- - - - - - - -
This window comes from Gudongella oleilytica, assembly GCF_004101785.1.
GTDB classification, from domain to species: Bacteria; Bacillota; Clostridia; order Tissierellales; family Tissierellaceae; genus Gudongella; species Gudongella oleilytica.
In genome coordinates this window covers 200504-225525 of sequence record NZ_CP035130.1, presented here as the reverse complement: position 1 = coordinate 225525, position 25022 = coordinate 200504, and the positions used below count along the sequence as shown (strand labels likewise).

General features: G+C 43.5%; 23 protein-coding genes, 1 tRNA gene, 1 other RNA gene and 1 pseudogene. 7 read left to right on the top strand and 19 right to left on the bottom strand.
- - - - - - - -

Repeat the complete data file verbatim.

This window comes from Gudongella oleilytica, assembly GCF_004101785.1.
GTDB classification, from domain to species: Bacteria; Bacillota; Clostridia; order Tissierellales; family Tissierellaceae; genus Gudongella; species Gudongella oleilytica.
In genome coordinates this window covers 200504-225525 of sequence record NZ_CP035130.1, presented here as the reverse complement: position 1 = coordinate 225525, position 25022 = coordinate 200504, and the positions used below count along the sequence as shown (strand labels likewise).

General features: G+C 43.5%; 23 protein-coding genes, 1 tRNA gene, 1 other RNA gene and 1 pseudogene. 7 read left to right on the top strand and 19 right to left on the bottom strand.